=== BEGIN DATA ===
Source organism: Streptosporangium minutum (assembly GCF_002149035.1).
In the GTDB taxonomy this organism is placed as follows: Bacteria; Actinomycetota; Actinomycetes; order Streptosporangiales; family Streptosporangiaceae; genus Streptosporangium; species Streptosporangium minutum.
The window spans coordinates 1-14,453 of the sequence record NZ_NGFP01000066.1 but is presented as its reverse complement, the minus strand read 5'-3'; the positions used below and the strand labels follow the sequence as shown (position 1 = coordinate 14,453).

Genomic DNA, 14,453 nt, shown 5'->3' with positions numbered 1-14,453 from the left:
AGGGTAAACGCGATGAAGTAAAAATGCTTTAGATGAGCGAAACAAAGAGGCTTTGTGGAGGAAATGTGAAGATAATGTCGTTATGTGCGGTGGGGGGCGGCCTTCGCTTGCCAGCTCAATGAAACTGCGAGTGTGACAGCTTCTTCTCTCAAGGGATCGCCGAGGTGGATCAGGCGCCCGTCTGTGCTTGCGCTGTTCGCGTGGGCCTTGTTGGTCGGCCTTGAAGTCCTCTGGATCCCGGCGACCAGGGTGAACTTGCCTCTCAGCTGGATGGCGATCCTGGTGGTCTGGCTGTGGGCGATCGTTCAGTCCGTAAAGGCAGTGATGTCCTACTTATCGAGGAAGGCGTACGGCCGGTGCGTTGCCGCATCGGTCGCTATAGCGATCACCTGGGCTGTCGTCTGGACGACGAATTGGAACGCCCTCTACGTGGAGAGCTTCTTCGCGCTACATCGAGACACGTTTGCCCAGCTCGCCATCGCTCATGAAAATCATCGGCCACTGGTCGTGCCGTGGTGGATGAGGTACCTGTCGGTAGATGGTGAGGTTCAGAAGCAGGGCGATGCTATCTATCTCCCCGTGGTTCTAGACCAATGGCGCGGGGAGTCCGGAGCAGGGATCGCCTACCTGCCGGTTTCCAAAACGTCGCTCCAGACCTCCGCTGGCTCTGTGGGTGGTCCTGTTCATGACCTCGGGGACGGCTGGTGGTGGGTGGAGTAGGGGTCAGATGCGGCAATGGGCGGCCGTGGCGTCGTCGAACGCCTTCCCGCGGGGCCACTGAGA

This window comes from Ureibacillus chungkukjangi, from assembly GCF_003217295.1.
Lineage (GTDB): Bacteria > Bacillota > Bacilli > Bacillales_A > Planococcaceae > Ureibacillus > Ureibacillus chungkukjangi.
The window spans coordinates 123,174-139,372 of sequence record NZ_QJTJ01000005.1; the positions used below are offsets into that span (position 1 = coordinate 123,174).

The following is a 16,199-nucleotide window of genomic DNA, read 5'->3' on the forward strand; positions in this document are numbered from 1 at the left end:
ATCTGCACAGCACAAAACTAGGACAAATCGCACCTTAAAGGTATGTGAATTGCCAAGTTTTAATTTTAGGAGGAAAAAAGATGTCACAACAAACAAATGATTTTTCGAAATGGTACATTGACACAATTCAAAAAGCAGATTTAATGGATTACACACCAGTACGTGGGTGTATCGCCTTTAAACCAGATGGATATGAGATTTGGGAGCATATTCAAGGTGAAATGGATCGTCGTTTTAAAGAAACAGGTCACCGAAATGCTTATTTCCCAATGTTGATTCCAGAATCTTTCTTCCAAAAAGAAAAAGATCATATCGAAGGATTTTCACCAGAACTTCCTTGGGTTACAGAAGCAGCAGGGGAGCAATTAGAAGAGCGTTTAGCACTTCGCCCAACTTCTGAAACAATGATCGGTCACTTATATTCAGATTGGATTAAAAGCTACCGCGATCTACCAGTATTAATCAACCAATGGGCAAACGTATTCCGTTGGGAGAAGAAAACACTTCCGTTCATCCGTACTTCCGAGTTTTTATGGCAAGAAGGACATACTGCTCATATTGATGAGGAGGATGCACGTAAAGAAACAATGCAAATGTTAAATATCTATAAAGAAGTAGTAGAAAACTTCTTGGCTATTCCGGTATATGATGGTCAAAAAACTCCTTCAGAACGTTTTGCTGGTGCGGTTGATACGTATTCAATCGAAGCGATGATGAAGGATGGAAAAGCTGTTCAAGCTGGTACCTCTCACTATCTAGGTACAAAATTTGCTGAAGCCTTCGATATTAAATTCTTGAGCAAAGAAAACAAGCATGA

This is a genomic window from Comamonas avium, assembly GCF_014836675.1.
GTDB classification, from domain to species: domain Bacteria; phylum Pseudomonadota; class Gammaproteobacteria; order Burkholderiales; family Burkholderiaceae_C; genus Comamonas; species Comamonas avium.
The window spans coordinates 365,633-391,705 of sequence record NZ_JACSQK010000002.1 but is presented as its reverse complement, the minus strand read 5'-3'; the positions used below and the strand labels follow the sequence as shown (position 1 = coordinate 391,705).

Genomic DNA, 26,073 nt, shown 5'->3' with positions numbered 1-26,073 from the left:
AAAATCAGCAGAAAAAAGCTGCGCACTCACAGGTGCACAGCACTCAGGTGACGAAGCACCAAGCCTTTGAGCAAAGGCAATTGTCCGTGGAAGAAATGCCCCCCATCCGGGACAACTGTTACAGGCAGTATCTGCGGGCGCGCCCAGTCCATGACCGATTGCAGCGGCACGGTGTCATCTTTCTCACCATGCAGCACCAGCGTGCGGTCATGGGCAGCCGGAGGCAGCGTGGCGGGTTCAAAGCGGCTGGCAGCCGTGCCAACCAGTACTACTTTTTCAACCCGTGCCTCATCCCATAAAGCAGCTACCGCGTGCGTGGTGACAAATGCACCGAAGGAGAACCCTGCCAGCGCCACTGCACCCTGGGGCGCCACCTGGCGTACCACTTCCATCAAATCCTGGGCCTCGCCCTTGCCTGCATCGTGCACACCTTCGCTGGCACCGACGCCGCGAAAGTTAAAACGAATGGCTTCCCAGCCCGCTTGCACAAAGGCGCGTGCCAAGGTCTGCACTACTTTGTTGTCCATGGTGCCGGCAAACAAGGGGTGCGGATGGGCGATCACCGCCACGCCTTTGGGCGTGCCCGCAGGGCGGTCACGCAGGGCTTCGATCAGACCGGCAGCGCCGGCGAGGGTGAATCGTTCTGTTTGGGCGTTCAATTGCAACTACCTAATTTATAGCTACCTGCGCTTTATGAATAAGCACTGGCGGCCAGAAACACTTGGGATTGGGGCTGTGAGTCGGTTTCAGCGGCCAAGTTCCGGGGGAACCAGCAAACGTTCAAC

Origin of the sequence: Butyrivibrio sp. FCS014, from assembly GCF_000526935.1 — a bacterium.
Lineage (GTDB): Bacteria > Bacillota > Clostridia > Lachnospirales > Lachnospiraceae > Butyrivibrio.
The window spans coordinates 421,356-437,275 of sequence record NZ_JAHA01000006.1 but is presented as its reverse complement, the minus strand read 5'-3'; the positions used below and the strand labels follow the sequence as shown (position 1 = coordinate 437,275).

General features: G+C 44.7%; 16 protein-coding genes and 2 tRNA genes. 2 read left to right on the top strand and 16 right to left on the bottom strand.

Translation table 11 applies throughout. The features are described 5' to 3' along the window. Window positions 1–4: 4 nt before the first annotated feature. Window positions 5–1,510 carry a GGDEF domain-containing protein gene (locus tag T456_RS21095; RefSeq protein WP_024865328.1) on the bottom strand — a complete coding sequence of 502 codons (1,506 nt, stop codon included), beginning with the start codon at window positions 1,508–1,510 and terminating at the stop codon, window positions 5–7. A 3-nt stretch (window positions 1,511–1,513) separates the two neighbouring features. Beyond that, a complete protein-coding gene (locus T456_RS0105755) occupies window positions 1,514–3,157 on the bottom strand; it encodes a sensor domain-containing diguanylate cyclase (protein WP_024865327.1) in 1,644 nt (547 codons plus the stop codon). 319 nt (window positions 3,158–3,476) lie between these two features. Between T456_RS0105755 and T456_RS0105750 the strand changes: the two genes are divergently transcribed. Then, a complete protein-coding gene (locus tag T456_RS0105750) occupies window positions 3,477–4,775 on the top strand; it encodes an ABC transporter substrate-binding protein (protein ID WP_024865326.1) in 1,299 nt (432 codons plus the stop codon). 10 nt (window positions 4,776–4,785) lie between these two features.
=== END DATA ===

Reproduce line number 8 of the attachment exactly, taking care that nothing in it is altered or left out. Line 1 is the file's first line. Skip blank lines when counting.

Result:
The window spans coordinates 123,174-139,372 of sequence record NZ_QJTJ01000005.1; the positions used below are offsets into that span (position 1 = coordinate 123,174).